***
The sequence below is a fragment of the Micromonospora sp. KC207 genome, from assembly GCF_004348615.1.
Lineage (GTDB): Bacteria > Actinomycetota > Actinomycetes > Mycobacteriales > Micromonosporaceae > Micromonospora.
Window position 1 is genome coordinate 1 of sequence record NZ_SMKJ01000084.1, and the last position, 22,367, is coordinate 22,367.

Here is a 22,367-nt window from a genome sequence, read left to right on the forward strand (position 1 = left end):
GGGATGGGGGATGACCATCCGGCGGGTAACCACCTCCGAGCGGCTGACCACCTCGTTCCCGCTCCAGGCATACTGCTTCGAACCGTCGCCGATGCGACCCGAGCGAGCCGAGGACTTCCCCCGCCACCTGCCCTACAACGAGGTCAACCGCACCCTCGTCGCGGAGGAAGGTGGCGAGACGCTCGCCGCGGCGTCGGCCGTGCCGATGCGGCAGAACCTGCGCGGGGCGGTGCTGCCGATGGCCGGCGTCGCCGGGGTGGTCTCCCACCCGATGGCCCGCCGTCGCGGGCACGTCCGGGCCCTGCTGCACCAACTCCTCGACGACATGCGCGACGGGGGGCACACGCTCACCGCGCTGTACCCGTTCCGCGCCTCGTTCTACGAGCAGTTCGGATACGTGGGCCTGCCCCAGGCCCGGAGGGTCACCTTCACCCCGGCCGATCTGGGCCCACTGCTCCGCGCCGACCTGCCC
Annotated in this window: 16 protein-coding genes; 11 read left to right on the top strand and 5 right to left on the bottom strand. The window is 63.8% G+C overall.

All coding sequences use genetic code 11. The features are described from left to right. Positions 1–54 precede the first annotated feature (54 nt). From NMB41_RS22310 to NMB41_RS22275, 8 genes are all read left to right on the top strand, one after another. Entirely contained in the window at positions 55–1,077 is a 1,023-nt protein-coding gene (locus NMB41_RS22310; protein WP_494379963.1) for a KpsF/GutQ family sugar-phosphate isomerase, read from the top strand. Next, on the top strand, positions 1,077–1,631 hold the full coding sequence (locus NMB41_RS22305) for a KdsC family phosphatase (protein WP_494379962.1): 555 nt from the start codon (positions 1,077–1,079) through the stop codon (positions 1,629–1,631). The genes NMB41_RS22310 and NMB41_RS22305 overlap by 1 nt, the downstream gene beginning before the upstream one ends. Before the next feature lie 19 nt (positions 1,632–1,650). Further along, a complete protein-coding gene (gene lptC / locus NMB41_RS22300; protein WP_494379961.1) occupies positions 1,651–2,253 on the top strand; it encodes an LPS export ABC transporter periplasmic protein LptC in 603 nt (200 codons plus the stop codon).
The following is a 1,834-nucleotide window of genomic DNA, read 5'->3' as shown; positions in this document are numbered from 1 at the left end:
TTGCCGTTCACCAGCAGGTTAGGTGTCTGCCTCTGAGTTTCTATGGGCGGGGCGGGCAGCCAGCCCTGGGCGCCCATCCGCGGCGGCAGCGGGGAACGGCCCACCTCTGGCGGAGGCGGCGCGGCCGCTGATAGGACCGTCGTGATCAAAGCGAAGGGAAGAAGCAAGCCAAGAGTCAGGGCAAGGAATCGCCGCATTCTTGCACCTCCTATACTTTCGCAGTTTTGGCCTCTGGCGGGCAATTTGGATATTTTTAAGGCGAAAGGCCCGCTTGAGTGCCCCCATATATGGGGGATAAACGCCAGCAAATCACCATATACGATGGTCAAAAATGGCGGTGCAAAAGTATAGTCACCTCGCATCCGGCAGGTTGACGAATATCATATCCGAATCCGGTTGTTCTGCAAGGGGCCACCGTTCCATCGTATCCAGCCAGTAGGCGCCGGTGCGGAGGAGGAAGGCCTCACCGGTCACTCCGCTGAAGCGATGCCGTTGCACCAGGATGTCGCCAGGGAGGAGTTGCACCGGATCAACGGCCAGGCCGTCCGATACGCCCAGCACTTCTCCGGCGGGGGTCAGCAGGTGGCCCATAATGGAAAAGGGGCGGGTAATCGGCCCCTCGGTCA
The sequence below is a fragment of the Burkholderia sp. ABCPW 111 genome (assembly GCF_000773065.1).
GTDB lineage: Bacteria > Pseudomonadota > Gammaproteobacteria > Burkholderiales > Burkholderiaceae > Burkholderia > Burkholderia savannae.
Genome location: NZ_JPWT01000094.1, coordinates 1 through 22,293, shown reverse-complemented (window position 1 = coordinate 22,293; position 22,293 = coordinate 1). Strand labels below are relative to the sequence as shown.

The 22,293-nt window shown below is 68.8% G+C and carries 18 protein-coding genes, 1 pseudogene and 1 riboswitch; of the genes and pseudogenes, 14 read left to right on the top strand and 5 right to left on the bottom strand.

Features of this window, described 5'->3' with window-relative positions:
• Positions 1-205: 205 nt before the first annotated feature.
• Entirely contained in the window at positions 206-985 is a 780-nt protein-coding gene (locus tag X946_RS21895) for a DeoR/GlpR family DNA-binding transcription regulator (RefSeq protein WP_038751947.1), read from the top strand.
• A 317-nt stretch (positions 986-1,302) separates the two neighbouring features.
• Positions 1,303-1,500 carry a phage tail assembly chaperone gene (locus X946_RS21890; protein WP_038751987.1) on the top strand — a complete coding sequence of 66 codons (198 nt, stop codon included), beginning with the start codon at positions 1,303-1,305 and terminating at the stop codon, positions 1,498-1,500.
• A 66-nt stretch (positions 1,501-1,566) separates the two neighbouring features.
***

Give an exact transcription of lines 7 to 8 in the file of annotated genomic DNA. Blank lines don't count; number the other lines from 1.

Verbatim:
All coding sequences use genetic code 11. The features are described from left to right. Positions 1–54 precede the first annotated feature (54 nt). From NMB41_RS22310 to NMB41_RS22275, 8 genes are all read left to right on the top strand, one after another. Entirely contained in the window at positions 55–1,077 is a 1,023-nt protein-coding gene (locus NMB41_RS22310; protein WP_494379963.1) for a KpsF/GutQ family sugar-phosphate isomerase, read from the top strand. Next, on the top strand, positions 1,077–1,631 hold the full coding sequence (locus NMB41_RS22305) for a KdsC family phosphatase (protein WP_494379962.1): 555 nt from the start codon (positions 1,077–1,079) through the stop codon (positions 1,629–1,631). The genes NMB41_RS22310 and NMB41_RS22305 overlap by 1 nt, the downstream gene beginning before the upstream one ends. Before the next feature lie 19 nt (positions 1,632–1,650). Further along, a complete protein-coding gene (gene lptC / locus NMB41_RS22300; protein WP_494379961.1) occupies positions 1,651–2,253 on the top strand; it encodes an LPS export ABC transporter periplasmic protein LptC in 603 nt (200 codons plus the stop codon).
The following is a 1,834-nucleotide window of genomic DNA, read 5'->3' as shown; positions in this document are numbered from 1 at the left end: